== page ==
First the gill-man attacks the scientists when they go fossil-hunting a second time. Most of us would decide it was time to go home at that point, but Williams goes all Carl Denham on us when he sees the creature, and gets it into his head that what his institution really needs is the worldís last gill-man, stuffed and mounted in a big glass case. That would bring in the dough, let me tell you! Reed agrees that they should try to catch the gill-man, but he is adamant that it must under no circumstances be killed. Their attempts to catch the beast, either alive or dead, meet with only temporary success, and the creature kills a member of Lucasís crew while escaping. At this point, Williamsís colleagues have had enough. They want to leave the lagoon and come back with a bigger, better-equipped expedition that will be properly prepared to handle a large, dangerous animal. Williams still wonít hear of it, but the Rita is Lucasís boat, as the captain and his bowie knife remind the glory-hungry scientist, so Lucas will be the one to decide when the team goes home. But Lucas is only half right. It may be his boat, but all decisions regarding when it will leave the lagoon will be made by the gill-man. There is, you see, only one way out of the Black Lagoon, and while no one was watching, the gill-man dragged a big-ass fallen tree over to block the exit. The Rita isnít going anywhere, at least not until the gill-man has taken possession of Kay.
It takes the thing a couple of tries, and heíll have to go through several of the men to do it, but the man-fish ultimately succeeds in shanghaiing his quarry back to the underwater cave he uses as his lair. Itís a good thing for Kay that the cave has a second entrance from the shore, and itís an even better thing for her that the gill-manís skin, though heavily enough armored to be impervious to spear guns, is not also bulletproof. Note, however, that Reed stops his armed posse from finishing the creature off. The last shot of the film certainly makes it look like the monster is dead, but the ending remains sufficiently ambiguous to leave open the possibility of a sequel. Jack Arnold clearly believed he was on to a good thing here.
He was right. Creature from the Black Lagoon delivers just about anything you could ask for from an old-fashioned monster movie. Though he would drop the ball rather spectacularly with Revenge of the Creature, and later on with Tarantula, Arnoldís technique meshes almost perfectly with this movieís script. His pacing is smooth and steady, and even brisk by 50ís standards, while his handling of the numerous underwater scenes-- usually the worst, most lifeless segment of any movie-- is little short of revelatory. Arnold is also well-served by his actors, who do much to make their admittedly flat and stereotypical characters believable. Richard Carlson, Richard Denning, and Julie Adams in particular manage to imply far more complexity in their relationships to each other than the script presents on its face. And of course, let us not forget the monster. The gill-man is a wonder to behold. He is easily the classiest 50ís movie monster, a model of tasteful restraint in comparison to, say, the Metaluna Mutant of This Island Earth, and a paragon of workmanship in comparison to the creature costumes of, for example, Paul Blaisdel (The Day the World Ended, The She-Creature, It Conquered the World, Invasion of the Saucer Men, et cetera ad infinitum). Not only that, the gill-man is even fairly believable from an anatomical/physiological perspective, a rarity so spectacular in the world of monster movies that one must wonder what mysterious interplay of cosmic forces was at work the week it was designed. Add in the fact that, more than 45 years ago, someone was able to put together a foam latex monster suit so supple that Olympic swimmer Ricou Browning could perform in it underwater with all the natural grace of a creature born and bred beneath the waves, and this triumph of special effects artistry becomes even more amazing.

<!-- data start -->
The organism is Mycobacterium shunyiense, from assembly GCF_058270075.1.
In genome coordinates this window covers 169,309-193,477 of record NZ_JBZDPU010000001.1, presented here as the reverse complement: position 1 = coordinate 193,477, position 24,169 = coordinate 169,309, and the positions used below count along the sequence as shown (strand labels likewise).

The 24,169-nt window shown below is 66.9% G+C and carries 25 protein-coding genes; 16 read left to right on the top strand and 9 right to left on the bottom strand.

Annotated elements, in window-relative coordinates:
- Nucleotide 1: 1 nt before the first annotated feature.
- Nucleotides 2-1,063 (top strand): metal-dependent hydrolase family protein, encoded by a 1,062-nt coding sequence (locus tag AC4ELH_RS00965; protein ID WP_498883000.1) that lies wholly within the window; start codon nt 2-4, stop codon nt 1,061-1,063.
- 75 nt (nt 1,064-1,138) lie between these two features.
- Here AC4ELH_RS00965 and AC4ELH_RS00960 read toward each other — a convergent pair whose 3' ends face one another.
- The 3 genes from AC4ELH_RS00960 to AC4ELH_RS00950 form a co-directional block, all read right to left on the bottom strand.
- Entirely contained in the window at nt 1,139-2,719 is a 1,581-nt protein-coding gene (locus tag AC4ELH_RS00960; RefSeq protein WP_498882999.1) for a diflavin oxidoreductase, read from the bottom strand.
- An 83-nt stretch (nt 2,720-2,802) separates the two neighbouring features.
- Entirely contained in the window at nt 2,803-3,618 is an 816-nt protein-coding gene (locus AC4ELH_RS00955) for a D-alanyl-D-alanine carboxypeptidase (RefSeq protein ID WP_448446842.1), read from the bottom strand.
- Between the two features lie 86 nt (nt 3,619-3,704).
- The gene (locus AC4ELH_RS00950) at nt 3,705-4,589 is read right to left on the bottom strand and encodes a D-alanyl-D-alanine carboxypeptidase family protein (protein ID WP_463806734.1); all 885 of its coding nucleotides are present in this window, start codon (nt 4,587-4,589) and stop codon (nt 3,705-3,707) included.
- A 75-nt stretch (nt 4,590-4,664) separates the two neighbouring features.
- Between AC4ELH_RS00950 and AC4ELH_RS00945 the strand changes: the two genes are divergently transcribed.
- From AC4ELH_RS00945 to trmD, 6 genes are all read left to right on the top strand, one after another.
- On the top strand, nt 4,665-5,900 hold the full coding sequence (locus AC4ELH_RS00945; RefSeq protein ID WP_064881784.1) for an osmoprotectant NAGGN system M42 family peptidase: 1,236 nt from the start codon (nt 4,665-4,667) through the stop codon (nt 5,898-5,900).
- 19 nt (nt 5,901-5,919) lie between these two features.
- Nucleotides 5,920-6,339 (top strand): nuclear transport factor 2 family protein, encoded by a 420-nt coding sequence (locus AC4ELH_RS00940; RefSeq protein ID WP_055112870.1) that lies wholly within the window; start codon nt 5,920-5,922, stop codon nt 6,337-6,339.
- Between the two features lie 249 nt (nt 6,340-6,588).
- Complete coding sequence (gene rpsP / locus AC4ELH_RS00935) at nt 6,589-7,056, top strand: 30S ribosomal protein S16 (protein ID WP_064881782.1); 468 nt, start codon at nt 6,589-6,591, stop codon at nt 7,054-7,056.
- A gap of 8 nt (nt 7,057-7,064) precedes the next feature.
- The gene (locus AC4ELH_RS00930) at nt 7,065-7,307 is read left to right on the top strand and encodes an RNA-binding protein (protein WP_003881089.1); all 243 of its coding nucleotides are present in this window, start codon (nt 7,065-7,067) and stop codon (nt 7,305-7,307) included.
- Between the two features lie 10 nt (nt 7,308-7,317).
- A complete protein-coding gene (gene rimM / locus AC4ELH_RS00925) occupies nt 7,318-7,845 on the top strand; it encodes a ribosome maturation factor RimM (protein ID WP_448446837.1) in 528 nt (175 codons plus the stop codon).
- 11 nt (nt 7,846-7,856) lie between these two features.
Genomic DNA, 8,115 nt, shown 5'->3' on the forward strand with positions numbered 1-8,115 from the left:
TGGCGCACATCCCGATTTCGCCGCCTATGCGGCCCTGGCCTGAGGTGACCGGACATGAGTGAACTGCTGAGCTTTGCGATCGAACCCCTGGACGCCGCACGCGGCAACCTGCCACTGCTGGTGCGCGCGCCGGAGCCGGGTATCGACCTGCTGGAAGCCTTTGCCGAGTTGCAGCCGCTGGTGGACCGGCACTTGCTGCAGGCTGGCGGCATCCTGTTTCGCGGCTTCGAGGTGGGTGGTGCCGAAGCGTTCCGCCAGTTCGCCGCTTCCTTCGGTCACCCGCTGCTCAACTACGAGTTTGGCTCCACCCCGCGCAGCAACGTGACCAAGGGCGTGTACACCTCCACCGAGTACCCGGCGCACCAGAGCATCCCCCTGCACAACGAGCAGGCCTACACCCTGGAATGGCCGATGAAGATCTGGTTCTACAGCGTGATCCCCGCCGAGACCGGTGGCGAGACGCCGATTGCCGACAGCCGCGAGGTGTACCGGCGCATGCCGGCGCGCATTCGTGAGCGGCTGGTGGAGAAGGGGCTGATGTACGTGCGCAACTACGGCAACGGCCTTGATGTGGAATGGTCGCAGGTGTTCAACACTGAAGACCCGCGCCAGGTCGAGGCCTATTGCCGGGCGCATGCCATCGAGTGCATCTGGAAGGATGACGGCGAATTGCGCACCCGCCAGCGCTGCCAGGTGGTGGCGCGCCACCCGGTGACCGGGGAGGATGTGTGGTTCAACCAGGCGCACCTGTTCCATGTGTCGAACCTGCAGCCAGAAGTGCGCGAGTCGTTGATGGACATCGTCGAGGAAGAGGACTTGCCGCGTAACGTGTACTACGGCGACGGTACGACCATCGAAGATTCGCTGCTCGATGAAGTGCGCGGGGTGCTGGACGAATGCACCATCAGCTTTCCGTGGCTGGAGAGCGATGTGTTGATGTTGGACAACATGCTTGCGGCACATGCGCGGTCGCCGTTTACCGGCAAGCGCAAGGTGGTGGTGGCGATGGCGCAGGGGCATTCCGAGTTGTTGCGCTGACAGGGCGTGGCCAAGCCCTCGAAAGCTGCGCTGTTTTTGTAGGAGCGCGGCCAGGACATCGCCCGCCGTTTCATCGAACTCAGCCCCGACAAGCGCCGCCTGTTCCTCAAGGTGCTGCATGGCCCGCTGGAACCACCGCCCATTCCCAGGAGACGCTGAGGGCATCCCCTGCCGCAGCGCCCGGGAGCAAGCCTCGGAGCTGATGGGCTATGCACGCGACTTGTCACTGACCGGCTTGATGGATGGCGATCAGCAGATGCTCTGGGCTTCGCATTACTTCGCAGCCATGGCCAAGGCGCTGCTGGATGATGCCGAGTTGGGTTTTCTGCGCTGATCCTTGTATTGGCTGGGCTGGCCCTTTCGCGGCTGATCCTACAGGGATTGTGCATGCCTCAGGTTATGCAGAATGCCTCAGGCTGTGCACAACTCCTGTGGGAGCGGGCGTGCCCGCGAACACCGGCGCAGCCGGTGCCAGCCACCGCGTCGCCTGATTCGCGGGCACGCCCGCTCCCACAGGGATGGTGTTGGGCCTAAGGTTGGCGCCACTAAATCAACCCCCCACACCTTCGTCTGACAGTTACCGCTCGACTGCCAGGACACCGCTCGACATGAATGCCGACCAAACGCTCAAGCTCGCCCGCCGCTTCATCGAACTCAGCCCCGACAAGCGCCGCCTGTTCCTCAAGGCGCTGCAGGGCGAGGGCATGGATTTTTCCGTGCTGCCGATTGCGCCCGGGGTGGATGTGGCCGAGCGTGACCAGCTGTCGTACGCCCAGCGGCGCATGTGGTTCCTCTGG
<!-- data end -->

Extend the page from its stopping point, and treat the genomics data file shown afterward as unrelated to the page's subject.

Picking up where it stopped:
But I think the most remarkable thing about Creature from the Black Lagoon is the way a single film etched in stone the conventions of what would become an entire subgenre. Not only do subsequent gill-men bear the expected close physical resemblance to this one, they also share his motivations-- they kill men, but lust after women. Naturally, in the 50ís and 60ís, nobody was willing or able to tackle this subject head-on, but itís still perfectly obvious what is going on. Why else would the Creature from the Black Lagoon kidnap Kay and spirit her away to his hideout, which just happens to be equipped with a few patches of dry land-- useless to the creature himself, but awfully convenient for his air-breathing hostage? As in King Kong, which famously deals with an equally impractical inter-species crush, the issue of why never comes up. After all, to address that question explicitly would require an equally explicit admission of the monsterís hard-on for human women, and no such film could have gotten made while the Hays Code was still in force. Such things would have to wait for the 1970ís to take the wrecking ball to all previously agreed-upon standards of taste and propriety. And even then, it would take Roger Corman, non-porn Hollywoodís sleaziest producer, to make a movie that dealt directly with what Creature from the Black Lagoon and its progeny had only implied.